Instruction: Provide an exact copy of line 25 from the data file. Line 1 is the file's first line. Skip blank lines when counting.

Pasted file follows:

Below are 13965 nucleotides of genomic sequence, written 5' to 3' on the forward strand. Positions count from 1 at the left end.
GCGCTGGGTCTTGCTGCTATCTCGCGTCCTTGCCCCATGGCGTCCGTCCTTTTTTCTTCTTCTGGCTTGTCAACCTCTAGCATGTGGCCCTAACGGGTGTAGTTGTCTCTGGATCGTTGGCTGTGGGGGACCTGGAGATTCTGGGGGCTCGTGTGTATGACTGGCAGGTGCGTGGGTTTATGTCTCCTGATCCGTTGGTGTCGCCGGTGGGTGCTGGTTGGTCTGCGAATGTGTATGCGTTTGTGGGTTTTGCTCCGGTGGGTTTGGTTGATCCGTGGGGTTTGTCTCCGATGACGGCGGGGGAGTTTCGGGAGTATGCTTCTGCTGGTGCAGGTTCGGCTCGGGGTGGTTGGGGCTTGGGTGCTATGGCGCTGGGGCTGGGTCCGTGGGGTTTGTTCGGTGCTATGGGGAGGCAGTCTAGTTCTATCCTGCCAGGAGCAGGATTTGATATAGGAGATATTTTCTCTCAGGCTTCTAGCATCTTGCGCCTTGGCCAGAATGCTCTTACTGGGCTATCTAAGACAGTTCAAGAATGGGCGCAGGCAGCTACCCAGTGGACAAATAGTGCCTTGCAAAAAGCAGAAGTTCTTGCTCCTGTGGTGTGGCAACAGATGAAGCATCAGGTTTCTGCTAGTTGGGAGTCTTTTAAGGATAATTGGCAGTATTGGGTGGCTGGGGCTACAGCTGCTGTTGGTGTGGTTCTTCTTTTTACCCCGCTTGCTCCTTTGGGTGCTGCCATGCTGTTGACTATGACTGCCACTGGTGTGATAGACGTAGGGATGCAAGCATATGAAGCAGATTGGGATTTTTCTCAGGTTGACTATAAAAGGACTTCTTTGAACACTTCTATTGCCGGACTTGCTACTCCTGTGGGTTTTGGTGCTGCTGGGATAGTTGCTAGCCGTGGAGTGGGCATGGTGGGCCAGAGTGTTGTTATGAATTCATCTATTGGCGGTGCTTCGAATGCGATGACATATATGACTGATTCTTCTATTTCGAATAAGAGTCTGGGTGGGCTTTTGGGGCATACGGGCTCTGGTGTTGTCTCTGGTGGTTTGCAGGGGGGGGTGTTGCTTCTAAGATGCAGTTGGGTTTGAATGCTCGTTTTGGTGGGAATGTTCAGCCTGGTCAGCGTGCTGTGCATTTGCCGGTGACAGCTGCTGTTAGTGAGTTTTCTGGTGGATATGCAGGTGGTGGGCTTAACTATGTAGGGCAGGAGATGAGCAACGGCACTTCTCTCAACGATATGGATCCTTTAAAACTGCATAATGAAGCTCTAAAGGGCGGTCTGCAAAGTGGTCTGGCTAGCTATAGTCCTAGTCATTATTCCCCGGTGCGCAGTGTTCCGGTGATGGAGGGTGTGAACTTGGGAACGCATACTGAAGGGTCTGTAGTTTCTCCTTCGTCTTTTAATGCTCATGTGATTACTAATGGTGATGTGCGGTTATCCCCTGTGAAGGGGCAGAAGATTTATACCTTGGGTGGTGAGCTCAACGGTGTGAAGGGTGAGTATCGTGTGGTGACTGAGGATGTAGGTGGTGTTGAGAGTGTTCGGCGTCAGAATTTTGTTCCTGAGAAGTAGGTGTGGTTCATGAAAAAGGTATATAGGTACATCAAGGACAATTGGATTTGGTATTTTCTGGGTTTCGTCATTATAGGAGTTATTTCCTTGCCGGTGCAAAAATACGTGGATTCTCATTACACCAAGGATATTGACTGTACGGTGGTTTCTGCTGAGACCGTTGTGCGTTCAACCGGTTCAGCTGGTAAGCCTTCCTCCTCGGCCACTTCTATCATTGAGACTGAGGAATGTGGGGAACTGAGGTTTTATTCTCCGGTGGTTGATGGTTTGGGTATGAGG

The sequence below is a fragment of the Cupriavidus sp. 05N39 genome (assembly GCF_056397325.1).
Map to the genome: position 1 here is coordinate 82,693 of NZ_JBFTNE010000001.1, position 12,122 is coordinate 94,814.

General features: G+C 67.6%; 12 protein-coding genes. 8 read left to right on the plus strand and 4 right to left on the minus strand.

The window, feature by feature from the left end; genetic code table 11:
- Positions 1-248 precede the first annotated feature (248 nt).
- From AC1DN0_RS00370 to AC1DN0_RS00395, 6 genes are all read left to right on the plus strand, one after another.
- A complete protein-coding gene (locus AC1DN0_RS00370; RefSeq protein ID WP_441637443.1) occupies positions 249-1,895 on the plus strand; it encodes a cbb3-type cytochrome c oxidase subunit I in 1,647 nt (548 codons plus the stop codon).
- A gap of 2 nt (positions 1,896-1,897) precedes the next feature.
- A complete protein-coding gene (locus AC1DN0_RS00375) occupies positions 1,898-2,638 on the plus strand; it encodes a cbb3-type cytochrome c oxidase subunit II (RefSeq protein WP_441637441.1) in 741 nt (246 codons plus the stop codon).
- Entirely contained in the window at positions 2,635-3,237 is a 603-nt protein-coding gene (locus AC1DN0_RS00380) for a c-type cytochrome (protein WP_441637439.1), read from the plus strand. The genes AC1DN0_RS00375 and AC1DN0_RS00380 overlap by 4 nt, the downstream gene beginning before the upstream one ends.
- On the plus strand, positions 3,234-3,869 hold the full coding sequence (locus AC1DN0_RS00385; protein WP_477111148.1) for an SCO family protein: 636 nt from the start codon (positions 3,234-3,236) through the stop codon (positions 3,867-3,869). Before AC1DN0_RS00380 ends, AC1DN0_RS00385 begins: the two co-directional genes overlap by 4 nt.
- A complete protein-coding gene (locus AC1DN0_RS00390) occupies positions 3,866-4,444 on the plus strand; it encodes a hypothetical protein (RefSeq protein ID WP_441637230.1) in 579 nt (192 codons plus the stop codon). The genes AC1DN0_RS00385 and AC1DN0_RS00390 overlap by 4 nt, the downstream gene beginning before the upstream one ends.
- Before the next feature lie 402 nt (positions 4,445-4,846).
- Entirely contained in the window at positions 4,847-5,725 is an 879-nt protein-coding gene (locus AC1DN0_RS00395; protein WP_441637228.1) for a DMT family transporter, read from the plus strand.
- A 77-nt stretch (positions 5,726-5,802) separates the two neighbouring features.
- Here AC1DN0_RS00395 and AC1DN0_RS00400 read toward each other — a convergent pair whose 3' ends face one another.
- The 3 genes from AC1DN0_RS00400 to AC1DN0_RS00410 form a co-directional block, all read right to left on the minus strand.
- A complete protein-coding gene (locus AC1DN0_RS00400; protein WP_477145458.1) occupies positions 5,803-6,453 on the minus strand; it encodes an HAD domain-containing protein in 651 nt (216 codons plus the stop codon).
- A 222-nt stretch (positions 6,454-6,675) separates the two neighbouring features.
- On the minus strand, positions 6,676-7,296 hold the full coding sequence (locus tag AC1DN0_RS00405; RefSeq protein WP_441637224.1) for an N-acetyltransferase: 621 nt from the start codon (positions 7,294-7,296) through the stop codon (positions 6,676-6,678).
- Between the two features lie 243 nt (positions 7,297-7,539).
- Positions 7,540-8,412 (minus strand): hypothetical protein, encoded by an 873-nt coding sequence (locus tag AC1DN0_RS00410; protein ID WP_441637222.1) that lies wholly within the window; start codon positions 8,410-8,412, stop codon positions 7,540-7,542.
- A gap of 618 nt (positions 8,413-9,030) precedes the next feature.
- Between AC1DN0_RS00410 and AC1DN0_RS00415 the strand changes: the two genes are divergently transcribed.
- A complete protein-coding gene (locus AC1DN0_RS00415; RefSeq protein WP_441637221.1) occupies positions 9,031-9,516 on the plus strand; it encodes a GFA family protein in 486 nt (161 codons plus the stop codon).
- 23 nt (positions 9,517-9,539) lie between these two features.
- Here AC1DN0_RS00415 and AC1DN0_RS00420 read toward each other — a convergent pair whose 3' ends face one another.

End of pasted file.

- A gap of 618 nt (positions 8,413-9,030) precedes the next feature.